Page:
How the Subscription Economy changes everything
Subscriptions for consumables and services have existed, surprisingly, for hundreds of years. From early polyglot dictionaries in the 17th century, such as The Guide into Tongues in 1617, to the rather inventive Théâtrophone services in the late 18th century. The latter was a service available in luxury hotels, that allowed paying subscribers to listen to opera and theatre performances over telephone lines.
However, traditionally what came to mind for most upon hearing the word subscription, was the faithful magazine subscription format of old or bottom of the barrel scam products from tv infomercials and classified ads. This predisposition towards subscriptions has remained much the same for the last few decades.
Yet, in the last decade alone, there has been a paradigm shift in how we view subscriptions and the type of products or services related to them. Subscriptions have received a new lease of life and even completely revolutionised some industries. They now exist for a varied range of services and products, from the likes of video streaming giant Netflix (86 million subscribers), Amazon (46 million subscribers), Adobe Creative Cloud, Dollar Shave Club, Spotify (40 million subscribers) and snack foods from Graze, as well as a seemingly infinite more just like them.
Subscriptions as an alternative to the transactional model
Take the software behemoth that is Adobe. They increased their customer base by a substantial 20% when they made the dramatic switch from selling individual software licenses — at a substantial cost and which had been a successful revenue stream for the company for more than a quarter of a century — to online subscription plans. At the time it was a controversial move which caused much upset among critics and fans alike. Fast forward to the present and the Adobe Creative Cloud is an essential service for any creative professional, offering Adobe’s entire software suite of first class services for a comparatively small cost than that offered originally.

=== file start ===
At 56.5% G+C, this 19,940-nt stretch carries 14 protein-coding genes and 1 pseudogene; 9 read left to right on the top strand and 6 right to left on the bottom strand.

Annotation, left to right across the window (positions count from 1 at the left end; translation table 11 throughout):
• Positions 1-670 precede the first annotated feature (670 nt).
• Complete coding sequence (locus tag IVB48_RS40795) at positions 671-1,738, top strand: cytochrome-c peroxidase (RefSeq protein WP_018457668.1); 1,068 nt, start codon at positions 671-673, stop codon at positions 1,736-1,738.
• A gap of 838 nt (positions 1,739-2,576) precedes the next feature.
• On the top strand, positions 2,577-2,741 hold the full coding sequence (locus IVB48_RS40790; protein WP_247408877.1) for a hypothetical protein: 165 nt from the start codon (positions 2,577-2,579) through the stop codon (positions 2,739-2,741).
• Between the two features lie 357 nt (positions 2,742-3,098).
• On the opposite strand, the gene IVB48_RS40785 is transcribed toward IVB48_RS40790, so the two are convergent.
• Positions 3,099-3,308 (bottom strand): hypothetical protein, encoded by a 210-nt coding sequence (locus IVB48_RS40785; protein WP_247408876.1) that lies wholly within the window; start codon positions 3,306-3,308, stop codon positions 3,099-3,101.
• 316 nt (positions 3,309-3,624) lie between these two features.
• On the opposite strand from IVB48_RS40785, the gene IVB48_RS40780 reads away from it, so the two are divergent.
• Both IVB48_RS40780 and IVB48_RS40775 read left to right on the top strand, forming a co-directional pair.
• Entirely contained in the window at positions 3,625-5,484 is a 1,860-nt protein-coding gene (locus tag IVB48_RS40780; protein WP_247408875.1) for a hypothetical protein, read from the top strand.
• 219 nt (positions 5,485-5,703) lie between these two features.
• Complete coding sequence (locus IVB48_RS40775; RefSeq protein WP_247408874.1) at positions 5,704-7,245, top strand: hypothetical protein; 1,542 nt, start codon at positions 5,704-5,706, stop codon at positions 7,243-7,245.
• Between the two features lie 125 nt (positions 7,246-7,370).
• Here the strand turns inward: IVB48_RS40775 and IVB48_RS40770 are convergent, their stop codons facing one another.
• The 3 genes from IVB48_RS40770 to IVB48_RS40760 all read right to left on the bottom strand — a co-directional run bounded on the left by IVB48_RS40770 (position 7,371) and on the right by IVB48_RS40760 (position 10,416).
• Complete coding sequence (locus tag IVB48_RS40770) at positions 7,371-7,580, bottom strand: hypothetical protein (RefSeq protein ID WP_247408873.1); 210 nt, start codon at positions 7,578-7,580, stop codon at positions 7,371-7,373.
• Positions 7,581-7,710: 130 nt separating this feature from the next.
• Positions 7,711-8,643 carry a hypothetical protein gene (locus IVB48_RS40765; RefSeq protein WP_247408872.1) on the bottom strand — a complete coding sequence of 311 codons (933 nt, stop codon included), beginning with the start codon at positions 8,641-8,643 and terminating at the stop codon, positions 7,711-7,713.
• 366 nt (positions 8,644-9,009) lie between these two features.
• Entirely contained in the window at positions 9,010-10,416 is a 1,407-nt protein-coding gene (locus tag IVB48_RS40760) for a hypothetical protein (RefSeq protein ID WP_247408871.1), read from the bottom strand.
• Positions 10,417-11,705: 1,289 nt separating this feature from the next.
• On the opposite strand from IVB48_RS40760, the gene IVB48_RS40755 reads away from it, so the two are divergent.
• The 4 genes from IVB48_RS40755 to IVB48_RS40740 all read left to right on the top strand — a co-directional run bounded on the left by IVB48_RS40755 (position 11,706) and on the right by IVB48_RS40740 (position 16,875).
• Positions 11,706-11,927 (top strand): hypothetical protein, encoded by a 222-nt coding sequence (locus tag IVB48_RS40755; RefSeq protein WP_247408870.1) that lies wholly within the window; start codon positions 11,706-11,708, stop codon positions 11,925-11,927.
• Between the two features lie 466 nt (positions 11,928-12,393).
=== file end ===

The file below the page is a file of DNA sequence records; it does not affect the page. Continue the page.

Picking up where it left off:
Likewise, the entertainment sector has seen a surge in on-demand services, namely in music and video. One such company, Netflix, has completely revolutionised how we consume TV and film, and completed this feat twice no less. Initially started out as a snail-mail based video subscription service, it quickly devoured the antiquated one-off transactional businesses like the now ill-fated Blockbuster Video and the last few remaining independent video shops. Since its inception, it has metamorphosed from a domestic based video rental service using a sluggish archaic delivery system, to a growing global on-demand video service supported by bleeding edge server farms, even getting itself in hot water over net neutrality in the process. It’s worth noting that Netflix still has a 4.3 million strong user base on its DVD.com rental platform. And it hasn’t forgotten about it either. With a newly released app and with goals of bringing UHD DVD to the platform, this could extend the lifespan of this dwindling (now legacy) service.
The second innovation in the video giants history, was the introduction of their own original content, like the award winning series House of Cards, coupled with the fact that it could be streamed in its entirety on release. This has been a heavy blow to traditional TV with its polar opposite, weekly release format. Netflix’s growth and massive expansion would have been a far harder task had it not been for the flexibility harnessed from its predictable revenue stream: the subscription model — and of course, the vast data they are able to collect on viewing habits.